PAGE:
The meeting was organized by J. D. Deuschel (Berlin), W. Werner (Orsay), and O. Zeitouni (Minneapolis). It was broadly divided into several distinct but related themes. The talks varied in length. There were two 70 minute overview talks, 12 talks of 45 minutes, and the rest were shorter 35 minutes talks. The morning of Monday was devoted to an exposition of the topic of automorphisms of noises and Arveson systems, and their link with the Arratia flow and sticky Brownian motion. B. Tsirelson gave a longer talk that contained an overview of the field and exposed several open problems. This was followed with a talk by J. Warren on perturbations of Arratia flows. In the afternoon, D. Aldous presented several problems related to the study of geometrical paths defined from a Poisson field in $R^d$, for example the study of shortest cycles involving a fraction of the points in the Poisson cloud. Several open problems were presented. P. Bougerol reported on his work relating representation theory to path transformations. Y. Le Jan presented a new class of processes called relativistic diffusions, with special emphasis on the example of the Schwarzschild geometry. Most of Tuesday was devoted to the study of random planar maps (that is, random planar graphs embedded in the plane). The day begun with a longer overview talk by O. Angel, who presented the model and some of the techniques introduced to study it (Matrix integrals, explicit bijections, recursions for generating functions). Angel explained some of the conjectured universal exponents and presented his work on triangulations of the unit disc and the relation of percolation on this object and the Airy stable process. The rest of the morning was devoted to three shorter talks by P. Chassaing, J.-F. Marckert and G. Miermont, who considered various aspects of the coding of planar maps by labelled trees, and the consequences of such coding for random planar quadrangulations and related models, and their scaling limits. Tuesday afternoon began with a talk by J.-F. Le Gall who studied the conditioning of continuous trees in the framework of the so called ``real trees''. He then applied his results to the study of objects appearing as scaling limits of encodings of planar maps. The rest of the afternoon was devoted to problems involving partial differential equations. J. Mattingly described his recent proof of ergodicity for stochastic Navier-Stokes under forcing by a finite number of modes. H. Owhadi discussed numerical schemes for the up-scaling of nonlinear divergence-form PDE's, based on metric deformations. The subject of Wednesday's talks was the SLE and processes leading to SLE limits. G. Lawler discussed the Laplacian random walk, a generalization of the loop-erased random walk that should lead to an SLE limit, and sheds some light on how to define the SLE in non simply-connected domains. G. Kozma presented his proof of the existence of scaling limits for loop erased random walks in dimensions 2 and 3. J. Dub\'{e}dat discussed aspects of the definition of multiple SLE's and their consequences for multiple crossing probabilities for some statistical physics models. R. Bauer described the possible generalizations of SLE in multiply connected domains via an analogue of Loewner's equations in such domains. The weather on Wednesday afternoon was fine and the hike to St. Roman was pleasant. The talks on Thursday focused on various models of motion in random media. In the morning, P. Mathieu presented his recent proof of diffusivity for random walk on the supercrtical percolation cluster, valid for any dimension greater than 2, and the two scale convergence ideas entering into the proof. M. Barlow, motivated by the study of random walk on the incipient infinite cluster of critical percolation in $Z^d$, studied this problem on trees, and described scaling limits for the distance traversed by the walk and related quantities. P. M\"{o}rters talked about the parabolic Anderson model and decsribed the four regimes that occur as a function of the tail of the driving noise. F. Castell described the limiting regimes for large deviations for random walks and Brownian motion in random sceneries. In the afternoon, A.-S. Sznitman described the model of diffusions in random environments and presented a proof of diffusive behavior, in the perturbative regime and dimension at least $3$, for environments whose laws satisfy an isotropy condition. Y. Hu discussed limits of partition functions for oriented random polymer models. The rest of the afternoon was wrapped up by two talks on edge-reinforced random walks. In the first, F. Merkl introduced a description of linearly edge reinforced random walk on $Z^2$ in terms of a random walk in random environments, which might be a step in proving recurrence for the reinforced random walk. V. Limic discussed strongly reinforced walks on finite graphs, focusing on the case of a triangle and announcing the attractiveness of an edge under monotonicity conditions. On Friday morning, T. Funaki discussed the dynamics of the Winterbottom droplet in a lattice model of coupled diffusions. This was followed by three shorter talks. The first, by A. Klenke, discussed the multi-fractal spectrum of intersection local time of two Brownian motions in dimensions 2 and 3. M. Winkel described natural growth processes with values in L\'{e}vy forests, that lead to natural limits. W. Koenig described a limit result for non-nearest neighbor random walks conditioned to remain ordered. He described Karlin-McGregor like formulae and convergence toward Dyson limits. After lunch, T. Lyons concluded the meeting with a talk on rough paths and their signatures. In addition to the talks during the day and the lively discussions throughout the day, there were two evening sessions in which current Ph.D. students presented briefly their results. These sessions included talks by J. Trujello-Ferreras, G. Pete, L. Georgen, T. Schmitz, C. Boutillier and A. Hammond.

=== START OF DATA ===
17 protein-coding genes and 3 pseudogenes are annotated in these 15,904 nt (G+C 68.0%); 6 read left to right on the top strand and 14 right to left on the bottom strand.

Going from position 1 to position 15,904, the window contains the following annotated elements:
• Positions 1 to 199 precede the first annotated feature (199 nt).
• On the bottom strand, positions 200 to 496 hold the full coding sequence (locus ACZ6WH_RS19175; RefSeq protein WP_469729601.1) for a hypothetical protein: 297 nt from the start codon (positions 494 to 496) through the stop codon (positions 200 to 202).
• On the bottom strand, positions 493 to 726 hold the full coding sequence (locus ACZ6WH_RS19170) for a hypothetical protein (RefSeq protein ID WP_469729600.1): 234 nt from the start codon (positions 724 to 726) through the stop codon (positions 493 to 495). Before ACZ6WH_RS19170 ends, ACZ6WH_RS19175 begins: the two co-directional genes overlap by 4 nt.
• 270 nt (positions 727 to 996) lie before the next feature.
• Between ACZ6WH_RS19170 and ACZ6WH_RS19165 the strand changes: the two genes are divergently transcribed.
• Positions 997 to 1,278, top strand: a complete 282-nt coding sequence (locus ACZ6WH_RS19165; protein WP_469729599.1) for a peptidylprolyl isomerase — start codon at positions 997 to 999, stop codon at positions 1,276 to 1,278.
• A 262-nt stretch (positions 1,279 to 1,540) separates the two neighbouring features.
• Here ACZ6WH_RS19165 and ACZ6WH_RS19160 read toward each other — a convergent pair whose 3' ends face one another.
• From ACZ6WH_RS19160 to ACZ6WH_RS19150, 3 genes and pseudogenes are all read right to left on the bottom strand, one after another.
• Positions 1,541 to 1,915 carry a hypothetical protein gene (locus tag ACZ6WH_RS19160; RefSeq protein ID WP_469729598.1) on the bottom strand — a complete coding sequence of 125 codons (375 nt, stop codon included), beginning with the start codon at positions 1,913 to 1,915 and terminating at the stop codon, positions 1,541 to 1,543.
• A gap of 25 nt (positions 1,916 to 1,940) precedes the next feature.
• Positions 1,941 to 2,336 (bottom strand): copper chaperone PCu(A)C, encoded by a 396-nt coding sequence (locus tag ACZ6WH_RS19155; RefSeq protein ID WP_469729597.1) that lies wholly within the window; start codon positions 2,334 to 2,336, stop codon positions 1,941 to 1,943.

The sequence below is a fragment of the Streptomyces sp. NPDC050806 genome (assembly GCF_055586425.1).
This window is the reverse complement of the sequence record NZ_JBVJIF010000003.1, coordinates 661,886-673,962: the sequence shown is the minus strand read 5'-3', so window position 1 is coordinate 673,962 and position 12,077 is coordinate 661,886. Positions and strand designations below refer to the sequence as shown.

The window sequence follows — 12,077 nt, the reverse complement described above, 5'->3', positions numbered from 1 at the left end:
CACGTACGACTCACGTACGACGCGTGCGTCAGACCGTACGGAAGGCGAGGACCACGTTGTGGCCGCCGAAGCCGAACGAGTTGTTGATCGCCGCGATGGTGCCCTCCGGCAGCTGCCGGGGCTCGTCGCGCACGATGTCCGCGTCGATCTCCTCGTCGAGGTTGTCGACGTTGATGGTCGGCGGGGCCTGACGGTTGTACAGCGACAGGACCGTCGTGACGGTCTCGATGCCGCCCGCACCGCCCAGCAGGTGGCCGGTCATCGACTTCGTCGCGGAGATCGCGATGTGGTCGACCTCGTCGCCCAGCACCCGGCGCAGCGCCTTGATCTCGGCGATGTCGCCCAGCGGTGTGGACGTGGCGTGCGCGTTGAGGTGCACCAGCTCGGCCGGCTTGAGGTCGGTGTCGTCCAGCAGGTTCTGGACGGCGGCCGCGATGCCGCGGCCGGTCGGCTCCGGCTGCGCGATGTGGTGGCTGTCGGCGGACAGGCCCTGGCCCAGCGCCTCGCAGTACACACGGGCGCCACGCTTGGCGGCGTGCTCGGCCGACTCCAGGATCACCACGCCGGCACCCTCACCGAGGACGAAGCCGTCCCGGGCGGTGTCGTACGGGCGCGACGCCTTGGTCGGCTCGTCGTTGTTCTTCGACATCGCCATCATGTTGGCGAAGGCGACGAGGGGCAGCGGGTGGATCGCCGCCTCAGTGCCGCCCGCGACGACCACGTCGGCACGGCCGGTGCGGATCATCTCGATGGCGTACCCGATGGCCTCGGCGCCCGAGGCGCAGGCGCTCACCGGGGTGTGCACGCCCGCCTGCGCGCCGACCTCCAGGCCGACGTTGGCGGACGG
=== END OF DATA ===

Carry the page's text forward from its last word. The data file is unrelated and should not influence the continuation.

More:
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Deuschel Jean Dominique, Werner Wendelin, Zeitouni Ofer: Stochastic Analysis and Non-Classical Random Processes. *Oberwolfach Rep.* 2 (2005), 1231-1298. doi: 10.4171/OWR/2005/23